Commit2Sit: meditation challenge

Last year, I bought the book Real Happiness by meditation teacher Sharon Salzberg to understand more about the power of meditation and to sit longer and more often. After reading this book once, I have gone back to it over and over, re-reading and highlighting passages that I want to remember and share with others.

Recently, I signed up for The Real Happiness Challenge, a 28-day exploration of the tools of meditation led by Salzberg, with a goal to deepen my practice, sit with a like-minded virtual community, and share my experience.

When the mind is at ease, according to Salzberg, our hearts are open and calm and we can more naturally concentrate. Often I commit to sit and then I am bombarded with sounds, images and questions, threatening to overthrow my practice:

  • The dog is whining: What does she want?
  • What will happen to Midge in the next episode of The Marvelous Mrs. Maisel? (don’t tell me, I’m working on season 3)
  • I really don’t want to make dinner tonight
  • I forgot to call my parents
  • That speech isn’t going to write itself

The answer is to begin again. 

Everybody’s mind is out of control. If that were not the case, we wouldn’t need meditation. The key to meditation is to start over again and again. The next time I sit, I will accept distractions as impermanent buzzing creatures that don’t need my attention right now and simply begin again.

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Why I meditate

I meditate to feel better.

For many years, I dabbled in meditation, but didn’t fully understand it. I knew there was a science to meditation; that it reduced anxiety and stress and improved concentration. I tried to meditate to clear the clutter in my head before I sat down to write, but I did so inconsistently. Over time, I took a couple of workshops on meditation. I read books on mindfulness and meditation like “Quiet Mind,” “The Miracle of Mindfulness” and “Uncomfortable with Uncertainty.” I meditated in my yoga practice. I joined my friend for Deepak and Oprah’s free 21-day meditation courses. I used meditation apps like Meditation Timer and Headspace.  I found that there are many scientific and psychological benefits to meditating, but I was curious about how it would make me feel if I would meditate consistently. So, last July I decided to meditate every day using the Headspace app. 

I meditate to calm my mind, build focus, and inspire creativity.

Meditation is a technique to train the mind in awareness; to reach deep quiet, inner peace and joy. I sit on my zafu (meditation cushion) with the intention of sitting. When I sit, I try to let go of everything I have been thinking and doing and just be still and quiet. Sometimes my mind is very busy (also referred to as monkey mind) and I have a hard time trying to quiet it down. Thoughts come in a steady stream and I struggle to let them go.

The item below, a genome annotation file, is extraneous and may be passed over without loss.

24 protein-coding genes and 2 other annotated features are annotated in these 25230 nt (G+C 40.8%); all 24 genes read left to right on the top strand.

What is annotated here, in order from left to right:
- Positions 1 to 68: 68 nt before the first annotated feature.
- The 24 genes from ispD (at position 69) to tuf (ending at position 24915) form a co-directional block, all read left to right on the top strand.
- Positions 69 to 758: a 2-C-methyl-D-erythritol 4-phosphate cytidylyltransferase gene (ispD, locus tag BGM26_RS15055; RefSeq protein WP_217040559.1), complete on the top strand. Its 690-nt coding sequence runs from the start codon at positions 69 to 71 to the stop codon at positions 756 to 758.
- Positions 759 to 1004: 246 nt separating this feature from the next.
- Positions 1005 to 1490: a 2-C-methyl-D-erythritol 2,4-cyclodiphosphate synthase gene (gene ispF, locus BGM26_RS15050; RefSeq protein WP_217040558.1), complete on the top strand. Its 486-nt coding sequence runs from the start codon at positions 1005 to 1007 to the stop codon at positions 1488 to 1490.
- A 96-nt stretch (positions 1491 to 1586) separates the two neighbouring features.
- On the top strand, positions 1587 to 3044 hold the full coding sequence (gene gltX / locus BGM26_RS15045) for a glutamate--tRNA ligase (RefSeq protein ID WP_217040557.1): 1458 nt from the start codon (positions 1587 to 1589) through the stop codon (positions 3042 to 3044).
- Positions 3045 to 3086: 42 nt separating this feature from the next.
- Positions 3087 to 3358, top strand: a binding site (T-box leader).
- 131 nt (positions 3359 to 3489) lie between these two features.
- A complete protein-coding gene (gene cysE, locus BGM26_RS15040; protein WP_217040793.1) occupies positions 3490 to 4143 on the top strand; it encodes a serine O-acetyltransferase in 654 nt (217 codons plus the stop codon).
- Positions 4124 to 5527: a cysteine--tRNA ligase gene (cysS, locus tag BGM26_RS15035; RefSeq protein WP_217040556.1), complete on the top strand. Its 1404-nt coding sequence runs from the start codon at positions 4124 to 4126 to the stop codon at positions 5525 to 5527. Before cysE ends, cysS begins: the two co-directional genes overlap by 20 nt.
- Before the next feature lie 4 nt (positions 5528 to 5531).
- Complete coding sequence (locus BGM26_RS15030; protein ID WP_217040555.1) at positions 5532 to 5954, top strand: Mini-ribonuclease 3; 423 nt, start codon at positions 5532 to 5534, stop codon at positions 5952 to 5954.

There are many times that I meditate lying down, or walking, or at my desk, or sitting in my car at a parking lot. While it’s nice to have a set time and place for meditation, I don’t think it matters where, when, or how long I meditate. As a beginner, the point is that I have made meditation a habit. Meditation gives me the ability to reel in my monkey mind and restore it so I can be awake and present in the moment. Immediately after I meditate, I am inspired to write and reflect about something I’ve heard, read or observed. 

I meditate to explore the inner workings of my mind.

By meditating and practicing mindfulness (awareness), I can go deeper into the work of self examination, uncover hidden truths and see things about myself with greater clarity. I write my thoughts in little notebooks and explore the inner workings of my mind. Sometimes this scares me, but how my mind works is also a wonder to me. Its energy and connectedness to the body is something I want to continue to explore. Both meditation and mindfulness help me along my journey. 

A calm mind takes time to develop. It takes practice, patience, and determination. This is something I have to remind myself of frequently. When life gets challenging, I’ve learned (the hard way) that my mind tries to drag me away from the things I know are helpful and restorative. My determination is the only thing that will bring it back to a state of calm. If I don’t pay attention and practice mindfulness my mind will wander a path of chaos. 

During the past year of consistent meditation practice, I have found greater peace of mind. There is less tension in my body and I can achieve more clarity and focus on my work. I also discovered that I don’t need an app to meditate. I can set a timer for a few minutes, or give myself permission to meditate until the dog barks.

In the end, I meditate because it simply makes me feel good.

What do you think?

This is my best work today. Thanks for reading. If you like this post, please feel free to share it with your friends. Follow me on: FacebookInstagram (@kristinebruneau), or Pinterest.